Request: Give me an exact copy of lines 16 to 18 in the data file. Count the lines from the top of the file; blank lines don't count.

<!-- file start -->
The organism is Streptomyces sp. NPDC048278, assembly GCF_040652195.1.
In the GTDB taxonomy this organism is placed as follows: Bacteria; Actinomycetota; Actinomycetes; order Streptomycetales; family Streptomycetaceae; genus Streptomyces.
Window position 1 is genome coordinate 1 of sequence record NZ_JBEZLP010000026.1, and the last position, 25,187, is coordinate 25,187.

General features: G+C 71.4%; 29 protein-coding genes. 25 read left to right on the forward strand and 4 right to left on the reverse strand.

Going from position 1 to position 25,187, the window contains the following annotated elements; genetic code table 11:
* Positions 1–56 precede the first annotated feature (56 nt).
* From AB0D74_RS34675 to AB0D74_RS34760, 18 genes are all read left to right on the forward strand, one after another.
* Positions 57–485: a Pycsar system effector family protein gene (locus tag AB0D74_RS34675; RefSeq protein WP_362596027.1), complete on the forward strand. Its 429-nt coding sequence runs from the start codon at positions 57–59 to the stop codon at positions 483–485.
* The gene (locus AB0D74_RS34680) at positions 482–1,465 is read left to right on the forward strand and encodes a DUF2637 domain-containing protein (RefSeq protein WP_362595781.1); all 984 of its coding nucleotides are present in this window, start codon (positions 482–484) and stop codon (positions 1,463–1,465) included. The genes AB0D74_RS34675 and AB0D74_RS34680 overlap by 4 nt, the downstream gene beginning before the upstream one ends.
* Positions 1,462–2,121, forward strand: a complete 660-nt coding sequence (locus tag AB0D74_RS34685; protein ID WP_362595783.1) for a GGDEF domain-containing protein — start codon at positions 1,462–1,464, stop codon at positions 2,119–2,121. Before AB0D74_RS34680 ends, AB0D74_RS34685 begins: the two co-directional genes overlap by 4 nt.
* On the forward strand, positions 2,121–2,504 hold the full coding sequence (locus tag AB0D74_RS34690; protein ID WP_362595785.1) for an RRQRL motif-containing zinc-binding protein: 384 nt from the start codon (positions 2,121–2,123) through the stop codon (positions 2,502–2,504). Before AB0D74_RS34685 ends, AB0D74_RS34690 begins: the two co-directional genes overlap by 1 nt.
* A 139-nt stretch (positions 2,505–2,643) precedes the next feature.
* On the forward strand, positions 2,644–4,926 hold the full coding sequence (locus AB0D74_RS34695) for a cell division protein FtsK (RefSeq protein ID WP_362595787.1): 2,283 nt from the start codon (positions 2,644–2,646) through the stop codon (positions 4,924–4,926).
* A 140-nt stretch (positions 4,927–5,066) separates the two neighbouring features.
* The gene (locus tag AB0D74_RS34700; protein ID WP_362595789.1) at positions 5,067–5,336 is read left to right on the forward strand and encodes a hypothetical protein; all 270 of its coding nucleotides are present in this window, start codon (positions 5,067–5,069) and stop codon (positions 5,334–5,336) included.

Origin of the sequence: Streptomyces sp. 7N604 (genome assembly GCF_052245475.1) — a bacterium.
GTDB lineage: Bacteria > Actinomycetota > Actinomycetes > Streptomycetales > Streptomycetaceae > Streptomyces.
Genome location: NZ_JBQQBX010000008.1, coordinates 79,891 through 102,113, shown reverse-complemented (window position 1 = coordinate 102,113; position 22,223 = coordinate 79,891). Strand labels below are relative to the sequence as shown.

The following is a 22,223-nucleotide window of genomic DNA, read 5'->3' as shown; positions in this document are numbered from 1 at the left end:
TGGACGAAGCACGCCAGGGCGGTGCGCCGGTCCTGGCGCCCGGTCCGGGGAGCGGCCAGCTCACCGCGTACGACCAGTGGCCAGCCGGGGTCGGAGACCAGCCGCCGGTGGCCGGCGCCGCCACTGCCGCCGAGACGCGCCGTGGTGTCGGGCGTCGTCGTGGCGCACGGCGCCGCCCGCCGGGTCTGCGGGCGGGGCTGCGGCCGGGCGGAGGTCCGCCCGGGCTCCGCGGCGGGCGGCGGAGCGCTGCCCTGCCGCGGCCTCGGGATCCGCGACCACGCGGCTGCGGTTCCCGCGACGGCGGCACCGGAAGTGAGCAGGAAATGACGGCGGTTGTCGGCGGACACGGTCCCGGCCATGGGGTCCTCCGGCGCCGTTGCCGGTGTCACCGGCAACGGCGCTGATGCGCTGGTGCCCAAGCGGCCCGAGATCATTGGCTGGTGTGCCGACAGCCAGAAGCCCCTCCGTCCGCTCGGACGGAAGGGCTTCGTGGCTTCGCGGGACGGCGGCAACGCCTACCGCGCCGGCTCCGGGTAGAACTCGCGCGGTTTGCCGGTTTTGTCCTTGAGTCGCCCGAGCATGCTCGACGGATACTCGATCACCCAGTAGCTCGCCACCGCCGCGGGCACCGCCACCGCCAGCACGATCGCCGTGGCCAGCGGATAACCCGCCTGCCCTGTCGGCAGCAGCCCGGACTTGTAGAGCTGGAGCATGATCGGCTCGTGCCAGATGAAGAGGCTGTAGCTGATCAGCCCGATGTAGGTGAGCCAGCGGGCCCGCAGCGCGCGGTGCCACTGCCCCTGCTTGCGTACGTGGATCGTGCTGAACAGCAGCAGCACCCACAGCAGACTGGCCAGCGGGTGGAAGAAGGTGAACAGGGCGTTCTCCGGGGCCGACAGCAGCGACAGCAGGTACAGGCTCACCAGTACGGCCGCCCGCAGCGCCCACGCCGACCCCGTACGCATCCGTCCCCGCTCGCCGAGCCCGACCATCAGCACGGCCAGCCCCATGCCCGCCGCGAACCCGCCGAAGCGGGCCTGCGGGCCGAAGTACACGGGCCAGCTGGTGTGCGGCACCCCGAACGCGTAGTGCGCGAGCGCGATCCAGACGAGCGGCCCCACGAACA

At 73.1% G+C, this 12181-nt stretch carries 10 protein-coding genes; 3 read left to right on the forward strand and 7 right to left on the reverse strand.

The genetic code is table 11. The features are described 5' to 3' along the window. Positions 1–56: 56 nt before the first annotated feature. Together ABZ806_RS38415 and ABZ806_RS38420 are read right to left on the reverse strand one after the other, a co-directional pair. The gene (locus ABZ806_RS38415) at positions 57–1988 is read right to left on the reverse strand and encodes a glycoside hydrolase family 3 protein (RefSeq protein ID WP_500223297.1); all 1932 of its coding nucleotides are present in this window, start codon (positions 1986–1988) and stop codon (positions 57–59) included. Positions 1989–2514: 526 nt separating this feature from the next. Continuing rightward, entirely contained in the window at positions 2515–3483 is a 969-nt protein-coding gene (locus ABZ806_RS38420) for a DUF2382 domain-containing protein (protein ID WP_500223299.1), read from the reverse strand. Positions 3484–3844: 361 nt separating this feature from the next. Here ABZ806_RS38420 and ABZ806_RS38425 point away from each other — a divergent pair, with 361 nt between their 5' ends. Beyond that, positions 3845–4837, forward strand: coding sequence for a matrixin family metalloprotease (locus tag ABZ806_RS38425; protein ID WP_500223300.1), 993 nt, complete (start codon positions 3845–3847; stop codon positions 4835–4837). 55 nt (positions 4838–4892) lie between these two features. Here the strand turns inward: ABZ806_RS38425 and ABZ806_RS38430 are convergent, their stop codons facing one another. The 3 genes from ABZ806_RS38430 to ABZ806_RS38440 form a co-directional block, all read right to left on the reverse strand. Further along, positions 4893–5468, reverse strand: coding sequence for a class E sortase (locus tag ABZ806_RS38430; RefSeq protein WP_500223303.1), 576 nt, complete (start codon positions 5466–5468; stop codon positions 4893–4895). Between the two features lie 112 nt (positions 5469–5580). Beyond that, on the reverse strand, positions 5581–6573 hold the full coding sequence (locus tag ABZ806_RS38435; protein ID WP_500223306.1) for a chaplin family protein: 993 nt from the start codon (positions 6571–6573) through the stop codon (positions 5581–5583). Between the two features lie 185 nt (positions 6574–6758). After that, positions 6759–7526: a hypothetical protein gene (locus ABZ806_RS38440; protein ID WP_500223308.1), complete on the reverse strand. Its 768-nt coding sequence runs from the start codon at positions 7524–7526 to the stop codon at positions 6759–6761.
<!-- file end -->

Origin of the sequence: Streptomyces sp. 7N604 (genome assembly GCF_052245475.1) — a bacterium.
GTDB lineage: Bacteria > Actinomycetota > Actinomycetes > Streptomycetales > Streptomycetaceae > Streptomyces.
Genome location: NZ_JBQQBX010000008.1, coordinates 79,891 through 102,113, shown reverse-complemented (window position 1 = coordinate 102,113; position 22,223 = coordinate 79,891). Strand labels below are relative to the sequence as shown.